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EnglishEdit

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EtymologyEdit

From chair +‎ -man

PronunciationEdit

NounEdit

chairman ‎(plural chairmen)

  1. A person (implied male) presiding over a meeting.
  2. The head of a corporate or governmental board of directors, a committee, or other formal entity.
  3. (historical) Someone whose job is to carry people in a portable chair, sedan chair, or similar conveyance.
    • 1749, Henry Fielding, Tom Jones, Folio Society, published 1973, page 618:
      Mr Western entered; but not before a small wrangling bout had passed between him and his chairmen; for the fellows, who had taken up their burden at the Hercules Pillars, had conceived no hopes of having any future good customer in the squire []
    • 1836, Charles Dickens, The Pickwick Papers:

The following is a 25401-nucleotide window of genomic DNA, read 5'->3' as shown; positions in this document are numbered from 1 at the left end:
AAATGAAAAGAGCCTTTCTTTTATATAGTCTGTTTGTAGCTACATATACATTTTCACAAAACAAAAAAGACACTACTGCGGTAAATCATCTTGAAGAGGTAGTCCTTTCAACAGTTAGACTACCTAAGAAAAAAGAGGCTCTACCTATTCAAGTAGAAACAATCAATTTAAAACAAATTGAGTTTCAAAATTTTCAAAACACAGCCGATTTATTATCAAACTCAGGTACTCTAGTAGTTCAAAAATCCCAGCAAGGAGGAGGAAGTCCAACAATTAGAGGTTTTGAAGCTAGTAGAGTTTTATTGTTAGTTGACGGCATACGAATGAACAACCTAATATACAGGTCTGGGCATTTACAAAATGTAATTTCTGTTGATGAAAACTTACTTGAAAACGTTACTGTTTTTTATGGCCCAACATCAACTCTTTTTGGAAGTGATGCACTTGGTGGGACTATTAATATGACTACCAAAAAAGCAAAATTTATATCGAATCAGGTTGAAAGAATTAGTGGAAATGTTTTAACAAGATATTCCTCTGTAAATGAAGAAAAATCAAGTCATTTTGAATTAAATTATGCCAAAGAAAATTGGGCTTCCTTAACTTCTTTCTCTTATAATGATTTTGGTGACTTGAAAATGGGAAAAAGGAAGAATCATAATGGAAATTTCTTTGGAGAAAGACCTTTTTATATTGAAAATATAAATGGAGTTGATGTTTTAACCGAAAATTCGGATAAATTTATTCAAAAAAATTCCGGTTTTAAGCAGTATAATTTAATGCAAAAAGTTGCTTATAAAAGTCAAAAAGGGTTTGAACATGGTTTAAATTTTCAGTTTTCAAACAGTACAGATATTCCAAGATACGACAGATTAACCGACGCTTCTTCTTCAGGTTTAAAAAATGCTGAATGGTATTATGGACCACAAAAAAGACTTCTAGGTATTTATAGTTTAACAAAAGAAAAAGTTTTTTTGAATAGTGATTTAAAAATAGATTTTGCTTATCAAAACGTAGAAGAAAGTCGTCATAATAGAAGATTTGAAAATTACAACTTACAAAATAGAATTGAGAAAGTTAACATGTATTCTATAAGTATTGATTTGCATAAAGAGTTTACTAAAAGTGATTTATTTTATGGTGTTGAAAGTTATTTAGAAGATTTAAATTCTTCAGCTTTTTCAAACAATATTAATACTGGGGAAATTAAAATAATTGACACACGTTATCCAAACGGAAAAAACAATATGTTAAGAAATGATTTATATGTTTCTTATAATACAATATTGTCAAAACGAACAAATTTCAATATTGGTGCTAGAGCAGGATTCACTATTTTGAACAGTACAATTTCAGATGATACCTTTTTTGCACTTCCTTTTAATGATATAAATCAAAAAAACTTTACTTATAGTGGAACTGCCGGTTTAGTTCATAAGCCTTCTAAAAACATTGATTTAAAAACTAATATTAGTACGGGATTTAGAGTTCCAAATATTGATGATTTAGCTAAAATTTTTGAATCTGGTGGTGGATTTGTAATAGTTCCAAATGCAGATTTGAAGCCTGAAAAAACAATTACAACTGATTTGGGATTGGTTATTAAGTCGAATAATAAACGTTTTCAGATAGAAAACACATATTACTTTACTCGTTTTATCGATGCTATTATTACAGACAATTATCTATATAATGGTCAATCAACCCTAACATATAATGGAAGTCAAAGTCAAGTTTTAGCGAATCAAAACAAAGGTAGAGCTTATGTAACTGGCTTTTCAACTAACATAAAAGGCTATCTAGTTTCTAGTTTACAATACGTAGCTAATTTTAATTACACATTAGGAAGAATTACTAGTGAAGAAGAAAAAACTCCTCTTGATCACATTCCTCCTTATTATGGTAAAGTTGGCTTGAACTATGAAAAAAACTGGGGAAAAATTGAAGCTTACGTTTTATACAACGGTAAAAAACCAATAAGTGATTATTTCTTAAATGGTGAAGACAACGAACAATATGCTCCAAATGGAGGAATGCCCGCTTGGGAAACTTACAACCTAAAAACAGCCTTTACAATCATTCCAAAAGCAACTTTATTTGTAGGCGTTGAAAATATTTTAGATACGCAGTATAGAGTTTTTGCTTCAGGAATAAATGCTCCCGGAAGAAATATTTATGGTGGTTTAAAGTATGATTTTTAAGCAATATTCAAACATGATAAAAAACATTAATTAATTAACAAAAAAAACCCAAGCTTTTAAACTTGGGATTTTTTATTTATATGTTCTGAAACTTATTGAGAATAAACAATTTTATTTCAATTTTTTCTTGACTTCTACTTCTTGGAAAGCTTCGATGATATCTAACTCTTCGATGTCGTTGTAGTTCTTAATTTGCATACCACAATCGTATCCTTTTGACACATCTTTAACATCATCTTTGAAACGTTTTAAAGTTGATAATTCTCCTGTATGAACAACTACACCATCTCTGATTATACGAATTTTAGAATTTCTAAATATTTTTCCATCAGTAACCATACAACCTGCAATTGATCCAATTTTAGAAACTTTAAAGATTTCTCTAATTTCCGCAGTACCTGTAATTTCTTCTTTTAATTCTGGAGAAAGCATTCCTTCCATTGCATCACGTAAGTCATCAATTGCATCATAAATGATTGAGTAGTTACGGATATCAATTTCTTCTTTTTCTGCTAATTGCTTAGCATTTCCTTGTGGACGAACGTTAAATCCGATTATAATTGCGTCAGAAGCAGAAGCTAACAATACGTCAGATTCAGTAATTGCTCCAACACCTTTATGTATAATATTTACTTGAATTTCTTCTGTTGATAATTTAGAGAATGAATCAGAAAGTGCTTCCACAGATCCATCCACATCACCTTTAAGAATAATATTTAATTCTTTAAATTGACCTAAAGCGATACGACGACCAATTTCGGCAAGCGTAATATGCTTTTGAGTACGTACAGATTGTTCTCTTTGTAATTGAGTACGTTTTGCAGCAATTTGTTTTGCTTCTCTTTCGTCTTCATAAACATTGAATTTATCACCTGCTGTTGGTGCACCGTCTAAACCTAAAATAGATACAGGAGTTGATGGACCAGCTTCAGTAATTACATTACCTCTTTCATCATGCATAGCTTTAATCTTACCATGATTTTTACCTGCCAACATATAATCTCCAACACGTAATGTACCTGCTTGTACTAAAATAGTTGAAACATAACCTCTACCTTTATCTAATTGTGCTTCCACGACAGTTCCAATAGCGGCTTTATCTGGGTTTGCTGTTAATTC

Mr. Winkle, catching sight of a lady's face at the window of the sedan, turned hastily round, plied the knocker with all his might and main, and called frantically upon the chairman to take the chair away again.

Usage notesEdit

Historically meant a man, now also used for women.

AntonymsEdit

Derived termsEdit

HypernymsEdit

TranslationsEdit

VerbEdit

chairman ‎(third-person singular simple present chairmans, present participle chairmanning, simple past and past participle chairmanned)

  1. To serve as chairman.

AnagramsEdit

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